One more connection between coronavirus and climate change? The importance of listening to scientists, especially when they’re using their hard-won expertise to offer advice on the steps we must take to protect our health and our planet.

That’s why we’re launching Boiling Point, a weekly newsletter about climate change and the environment that will help you navigate the news and understand how it might affect your life, your community and the landscapes you love. It will feature reporting from myself and L.A. Times colleagues — including Rosanna Xia, who was just named a Pulitzer Prize finalist for her deep dive into the choices we face as California’s coastline is reshaped by the rising sea.

We’ll send the first edition of Boiling Point this Thursday, May 7. I hope you’ll sign up here or at our newsletters center.

Advertisement

Now, back to Diya Chacko on what’s happening with the coronavirus outbreak in California and beyond.

By the numbers

California cases and deaths as of 4:00 p.m. PDT Tuesday:

Track the latest numbers and how they break down in California with our graphics.

Advertisement

Across California

With Gov. Gavin Newsom announcing that some stores could open with restrictions by the end of the week as the state enters Phase Two of his plan to relax stay-at-home orders, California communities are considering what to do next.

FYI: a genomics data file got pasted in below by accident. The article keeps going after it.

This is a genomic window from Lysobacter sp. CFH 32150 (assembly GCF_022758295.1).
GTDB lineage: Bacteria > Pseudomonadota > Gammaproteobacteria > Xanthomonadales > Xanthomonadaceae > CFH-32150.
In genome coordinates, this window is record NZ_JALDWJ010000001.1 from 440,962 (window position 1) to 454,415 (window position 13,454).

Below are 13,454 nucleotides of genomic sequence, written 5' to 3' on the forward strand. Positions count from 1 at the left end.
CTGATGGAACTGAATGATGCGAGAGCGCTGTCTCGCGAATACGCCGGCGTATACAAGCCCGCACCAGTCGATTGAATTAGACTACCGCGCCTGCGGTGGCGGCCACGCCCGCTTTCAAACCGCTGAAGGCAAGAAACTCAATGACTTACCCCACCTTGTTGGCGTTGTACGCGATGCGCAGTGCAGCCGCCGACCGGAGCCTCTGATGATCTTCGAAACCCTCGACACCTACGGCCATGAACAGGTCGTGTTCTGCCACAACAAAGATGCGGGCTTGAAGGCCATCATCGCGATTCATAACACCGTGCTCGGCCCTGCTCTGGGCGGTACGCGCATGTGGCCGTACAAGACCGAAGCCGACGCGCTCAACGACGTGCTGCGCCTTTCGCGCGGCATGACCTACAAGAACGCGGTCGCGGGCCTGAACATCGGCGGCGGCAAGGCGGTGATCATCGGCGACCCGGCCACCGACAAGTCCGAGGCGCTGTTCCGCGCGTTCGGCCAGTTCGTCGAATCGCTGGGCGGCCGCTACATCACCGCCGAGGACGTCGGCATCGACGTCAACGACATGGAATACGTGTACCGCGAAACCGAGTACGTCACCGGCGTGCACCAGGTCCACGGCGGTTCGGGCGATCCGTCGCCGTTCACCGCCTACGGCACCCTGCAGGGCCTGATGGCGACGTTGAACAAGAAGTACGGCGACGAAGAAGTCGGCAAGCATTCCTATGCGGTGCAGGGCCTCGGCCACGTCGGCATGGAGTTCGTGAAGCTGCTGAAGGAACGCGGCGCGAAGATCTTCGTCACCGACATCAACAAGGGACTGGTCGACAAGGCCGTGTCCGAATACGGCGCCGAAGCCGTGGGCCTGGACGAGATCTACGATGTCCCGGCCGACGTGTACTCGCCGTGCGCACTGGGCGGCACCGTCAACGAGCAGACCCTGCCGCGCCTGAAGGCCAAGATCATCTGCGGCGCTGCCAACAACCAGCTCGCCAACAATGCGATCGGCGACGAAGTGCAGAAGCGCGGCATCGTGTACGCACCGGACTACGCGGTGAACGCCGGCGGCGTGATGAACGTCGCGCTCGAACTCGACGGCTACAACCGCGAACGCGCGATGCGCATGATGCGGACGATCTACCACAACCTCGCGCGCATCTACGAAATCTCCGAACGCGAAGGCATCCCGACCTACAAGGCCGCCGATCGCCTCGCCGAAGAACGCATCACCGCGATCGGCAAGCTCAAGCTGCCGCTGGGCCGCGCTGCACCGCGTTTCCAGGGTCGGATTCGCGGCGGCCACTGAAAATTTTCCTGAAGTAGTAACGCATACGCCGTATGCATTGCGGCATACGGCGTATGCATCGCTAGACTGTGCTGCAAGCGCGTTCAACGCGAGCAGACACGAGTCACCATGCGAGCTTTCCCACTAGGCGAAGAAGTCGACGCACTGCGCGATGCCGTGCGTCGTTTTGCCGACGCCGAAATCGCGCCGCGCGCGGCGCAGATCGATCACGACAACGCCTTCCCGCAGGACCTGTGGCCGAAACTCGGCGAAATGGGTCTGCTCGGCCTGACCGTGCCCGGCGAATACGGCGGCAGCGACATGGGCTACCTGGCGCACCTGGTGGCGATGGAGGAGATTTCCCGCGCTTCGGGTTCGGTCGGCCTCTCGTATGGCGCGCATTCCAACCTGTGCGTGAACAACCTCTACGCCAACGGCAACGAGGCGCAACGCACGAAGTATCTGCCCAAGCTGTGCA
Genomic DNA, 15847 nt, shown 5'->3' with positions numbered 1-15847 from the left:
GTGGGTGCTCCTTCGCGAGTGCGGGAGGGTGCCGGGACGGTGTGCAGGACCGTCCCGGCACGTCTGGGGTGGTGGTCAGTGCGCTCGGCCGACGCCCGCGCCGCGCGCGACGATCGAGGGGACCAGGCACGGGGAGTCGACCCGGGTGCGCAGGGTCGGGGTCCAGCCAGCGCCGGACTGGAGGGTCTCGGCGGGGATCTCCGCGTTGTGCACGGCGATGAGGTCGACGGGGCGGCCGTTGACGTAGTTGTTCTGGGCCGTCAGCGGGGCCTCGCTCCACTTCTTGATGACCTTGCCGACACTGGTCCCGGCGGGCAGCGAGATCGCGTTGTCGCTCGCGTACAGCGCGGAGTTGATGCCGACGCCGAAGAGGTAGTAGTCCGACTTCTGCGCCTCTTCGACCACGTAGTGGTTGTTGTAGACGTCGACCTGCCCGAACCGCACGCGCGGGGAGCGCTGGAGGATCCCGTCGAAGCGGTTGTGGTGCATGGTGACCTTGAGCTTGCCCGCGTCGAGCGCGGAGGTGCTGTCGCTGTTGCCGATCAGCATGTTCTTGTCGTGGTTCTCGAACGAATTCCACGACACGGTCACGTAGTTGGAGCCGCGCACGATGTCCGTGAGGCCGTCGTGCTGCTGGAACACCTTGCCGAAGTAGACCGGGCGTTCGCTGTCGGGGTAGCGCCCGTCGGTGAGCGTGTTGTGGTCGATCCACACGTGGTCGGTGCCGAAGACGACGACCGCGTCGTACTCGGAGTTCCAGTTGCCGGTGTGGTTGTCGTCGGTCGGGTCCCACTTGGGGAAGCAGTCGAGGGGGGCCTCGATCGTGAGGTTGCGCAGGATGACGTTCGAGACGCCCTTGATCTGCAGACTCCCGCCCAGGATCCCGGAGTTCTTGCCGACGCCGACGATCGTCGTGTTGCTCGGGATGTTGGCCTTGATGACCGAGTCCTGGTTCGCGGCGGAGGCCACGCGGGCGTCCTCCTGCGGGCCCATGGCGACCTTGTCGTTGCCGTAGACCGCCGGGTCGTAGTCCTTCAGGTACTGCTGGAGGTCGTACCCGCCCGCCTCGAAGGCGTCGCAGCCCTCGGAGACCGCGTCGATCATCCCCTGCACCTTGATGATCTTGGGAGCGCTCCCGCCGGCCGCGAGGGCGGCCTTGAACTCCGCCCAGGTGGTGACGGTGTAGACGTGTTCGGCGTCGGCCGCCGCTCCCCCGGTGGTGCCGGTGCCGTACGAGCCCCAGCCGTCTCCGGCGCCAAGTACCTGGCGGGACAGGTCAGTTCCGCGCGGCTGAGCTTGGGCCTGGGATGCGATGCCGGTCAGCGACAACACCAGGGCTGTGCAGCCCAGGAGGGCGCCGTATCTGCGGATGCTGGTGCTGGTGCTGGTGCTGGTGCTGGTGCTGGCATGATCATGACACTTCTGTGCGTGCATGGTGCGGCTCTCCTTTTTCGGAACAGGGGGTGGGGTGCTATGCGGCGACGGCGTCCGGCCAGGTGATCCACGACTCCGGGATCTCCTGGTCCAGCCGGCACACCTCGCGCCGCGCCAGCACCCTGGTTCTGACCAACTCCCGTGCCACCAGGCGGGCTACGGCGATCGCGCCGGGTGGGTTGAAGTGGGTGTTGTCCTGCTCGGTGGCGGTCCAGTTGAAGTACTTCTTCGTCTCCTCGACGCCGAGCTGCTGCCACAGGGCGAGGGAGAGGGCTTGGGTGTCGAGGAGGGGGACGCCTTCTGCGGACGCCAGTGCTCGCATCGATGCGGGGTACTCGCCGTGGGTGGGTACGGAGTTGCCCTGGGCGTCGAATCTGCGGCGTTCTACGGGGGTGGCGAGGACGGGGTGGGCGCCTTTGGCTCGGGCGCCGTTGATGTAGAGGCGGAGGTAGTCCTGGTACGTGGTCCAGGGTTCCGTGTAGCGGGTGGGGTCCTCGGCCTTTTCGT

Rural, less populated regions may reopen faster than harder-hit urban areas like Los Angeles and San Francisco. The number of infections in some rural and suburban counties is dramatically lower, with four counties having seen no cases at all, and more than a dozen reporting no deaths from the illness. Newsom on Tuesday criticized Sutter and Yuba counties for letting businesses reopen Monday against state orders as officials there argued that they were less affected. “They’re making a big mistake. They’re putting their public at risk. They’re putting our progress at risk,” Newsom said. He did not say if the state would take any action to enforce the stay-at-home order and other statewide restrictions in those counties.